Coaching Matters: Around the Web January 2014

Ray Winstone

Welcome to the January 2014 edition of Coaching Matters, the articles I have been reading in the month.

The main talking points surrounded youth sports and the disturbing behaviour it can provoke from adults who should definitely know better. The reaction to Surrey Rugby implementing some new rules of play aimed at providing a better experience for kids attending Festivals and Competitions was a prime example. See the RFU page on the “New Rules of Play” (some very interesting resources in that link, I urge you to watch the videos and look at the links at the bottom of the page)

Several mainstream media outlets portrayed these new rules as “political correctness” and “robbing children of motivation” (Telegraph piece here – interestingly the writer didn’t put their name to it). They wilfully ignore the fact that individual games have winners and losers and the change is only that there is no overall “Champion”of the festival not to ban winning & losing altogether as they implied. They also ignored the large body of evidence that the RFU gathered in producing the new rules which showed that winning has very little significance overall to kids in age groups affected by these changes anyway – see survey results for U8/9’s here.

The main point with the new rules is that more children have more involvement in the game not only giving them more chances to improve their skills but also improve their enjoyment of playing the game – something that had not been mentioned once by any journalist I have read!

Reading many of the comments from media commentators and parents it became clear that there is a very poor understanding of several key issues in long term athlete development such as early vs late specialisation, participation and inclusion, talent identification and development, the relative age effect etc etc.

The ignorance of these concepts leads to some shocking scenarios such as those depicted in the documentary series called Friday Night Tykes about a youth American Football League in Texas. Some of the behaviour in the show border on abuse. Essex Rugby have had to issue a statement of concern regarding adult behaviour abusing officials and becoming involved in on field matters leading to the abandonment of games. The win at all costs attitude even led to one coach being sacked from Under 10 football for telling his kids that they’re not playing for fun!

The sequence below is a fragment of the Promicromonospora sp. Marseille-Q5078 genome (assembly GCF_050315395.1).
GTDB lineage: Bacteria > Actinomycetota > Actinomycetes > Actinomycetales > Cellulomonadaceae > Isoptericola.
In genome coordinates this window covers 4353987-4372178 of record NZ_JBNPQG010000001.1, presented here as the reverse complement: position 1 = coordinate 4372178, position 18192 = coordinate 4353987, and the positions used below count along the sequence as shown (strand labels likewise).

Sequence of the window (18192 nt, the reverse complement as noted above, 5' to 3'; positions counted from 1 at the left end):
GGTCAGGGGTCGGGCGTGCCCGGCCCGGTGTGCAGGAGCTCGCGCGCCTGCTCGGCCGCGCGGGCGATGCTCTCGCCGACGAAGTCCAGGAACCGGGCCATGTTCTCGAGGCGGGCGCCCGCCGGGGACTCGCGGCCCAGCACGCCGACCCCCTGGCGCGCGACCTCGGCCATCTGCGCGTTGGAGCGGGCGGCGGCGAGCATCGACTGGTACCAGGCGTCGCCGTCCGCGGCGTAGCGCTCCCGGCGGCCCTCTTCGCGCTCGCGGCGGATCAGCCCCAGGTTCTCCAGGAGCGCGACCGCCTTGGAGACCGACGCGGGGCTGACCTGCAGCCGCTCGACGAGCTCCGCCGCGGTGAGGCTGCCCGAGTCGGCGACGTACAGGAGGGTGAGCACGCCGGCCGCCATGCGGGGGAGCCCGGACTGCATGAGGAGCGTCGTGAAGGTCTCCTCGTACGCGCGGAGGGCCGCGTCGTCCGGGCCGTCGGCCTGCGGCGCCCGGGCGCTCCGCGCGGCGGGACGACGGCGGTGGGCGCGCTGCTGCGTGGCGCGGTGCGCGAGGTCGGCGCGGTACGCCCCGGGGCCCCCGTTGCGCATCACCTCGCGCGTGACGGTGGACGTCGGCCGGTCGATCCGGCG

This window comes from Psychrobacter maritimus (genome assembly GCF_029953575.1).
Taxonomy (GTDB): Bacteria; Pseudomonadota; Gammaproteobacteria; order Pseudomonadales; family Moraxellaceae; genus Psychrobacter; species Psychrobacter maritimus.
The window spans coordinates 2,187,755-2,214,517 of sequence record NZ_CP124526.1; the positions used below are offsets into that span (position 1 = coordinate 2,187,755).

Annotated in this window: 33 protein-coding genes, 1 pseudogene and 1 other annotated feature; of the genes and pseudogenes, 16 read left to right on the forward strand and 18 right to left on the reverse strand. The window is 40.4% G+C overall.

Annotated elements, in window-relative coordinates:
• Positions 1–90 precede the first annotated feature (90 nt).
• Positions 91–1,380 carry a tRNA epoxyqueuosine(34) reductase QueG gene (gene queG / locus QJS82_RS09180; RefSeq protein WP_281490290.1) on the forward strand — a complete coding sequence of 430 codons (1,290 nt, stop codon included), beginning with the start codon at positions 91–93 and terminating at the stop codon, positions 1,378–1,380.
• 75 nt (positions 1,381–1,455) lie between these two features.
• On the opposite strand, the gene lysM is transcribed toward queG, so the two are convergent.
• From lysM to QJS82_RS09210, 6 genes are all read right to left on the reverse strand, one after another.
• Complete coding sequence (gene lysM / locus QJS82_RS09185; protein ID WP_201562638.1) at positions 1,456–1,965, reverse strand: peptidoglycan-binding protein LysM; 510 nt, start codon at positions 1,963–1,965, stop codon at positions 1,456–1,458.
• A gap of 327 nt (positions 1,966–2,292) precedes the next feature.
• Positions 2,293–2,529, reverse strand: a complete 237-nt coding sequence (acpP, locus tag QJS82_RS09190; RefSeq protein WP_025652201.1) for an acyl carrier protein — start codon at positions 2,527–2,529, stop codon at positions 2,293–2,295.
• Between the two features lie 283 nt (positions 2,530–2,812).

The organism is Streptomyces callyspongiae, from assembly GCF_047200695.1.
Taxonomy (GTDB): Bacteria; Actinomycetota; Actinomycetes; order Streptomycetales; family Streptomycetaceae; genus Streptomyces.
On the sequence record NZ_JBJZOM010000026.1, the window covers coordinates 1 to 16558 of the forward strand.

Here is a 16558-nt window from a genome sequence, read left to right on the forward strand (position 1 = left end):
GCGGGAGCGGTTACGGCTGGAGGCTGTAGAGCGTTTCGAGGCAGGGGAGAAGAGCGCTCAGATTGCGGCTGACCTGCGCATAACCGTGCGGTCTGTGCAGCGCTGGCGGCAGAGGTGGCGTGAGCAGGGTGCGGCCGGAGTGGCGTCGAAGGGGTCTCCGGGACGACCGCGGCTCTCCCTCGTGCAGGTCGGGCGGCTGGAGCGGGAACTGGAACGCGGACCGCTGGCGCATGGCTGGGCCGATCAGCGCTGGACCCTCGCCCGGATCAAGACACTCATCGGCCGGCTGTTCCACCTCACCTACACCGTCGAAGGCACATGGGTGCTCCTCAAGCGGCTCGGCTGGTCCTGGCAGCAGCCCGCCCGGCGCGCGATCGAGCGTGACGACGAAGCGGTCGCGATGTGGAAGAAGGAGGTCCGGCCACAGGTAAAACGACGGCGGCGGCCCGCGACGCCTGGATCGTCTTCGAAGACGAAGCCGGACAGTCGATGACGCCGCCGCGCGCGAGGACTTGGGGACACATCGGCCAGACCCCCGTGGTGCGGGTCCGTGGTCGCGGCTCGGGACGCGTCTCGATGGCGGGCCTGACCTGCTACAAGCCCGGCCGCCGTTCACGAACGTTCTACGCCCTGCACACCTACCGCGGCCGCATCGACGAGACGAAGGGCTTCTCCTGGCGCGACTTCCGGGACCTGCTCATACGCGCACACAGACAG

There are positive actions being taken however. Mark Carter who runs Ministry of Football has shown that there is a better way and importantly he has been running quantitative and qualitative research in a great experiment. MoF runs a 4v4 mini league for boys and girls aged 6-10 with no coaches, no substitutions and a mixed ability inclusive policy (i.e. no trials). The evaluation of the mini leagues shows the good and bad aspects of the system which they then use to try and improve their offering. More sports should be running projects like this.

I applaud the RFU for their 5 principles behind the new rules and especially for the push to put the child first in our thinking. With ever increasing obesity and inactivity killing more and more people each year we should be trying to make kids associate exercise and games with fun not punishment.

A worrying addendum is the suggestion from the Department of Education that discipline in schools should be sanctioned with extra physical activity such as running laps round a field. See page 8 of this document.

This has been a bumper month for reading with over 175 articles and as usual I have attempted to categorise them so dive in!

Don’t forget that if you have written or know of similar content that would be good for future posts then please let me know via or on Twitter @SiNainby.

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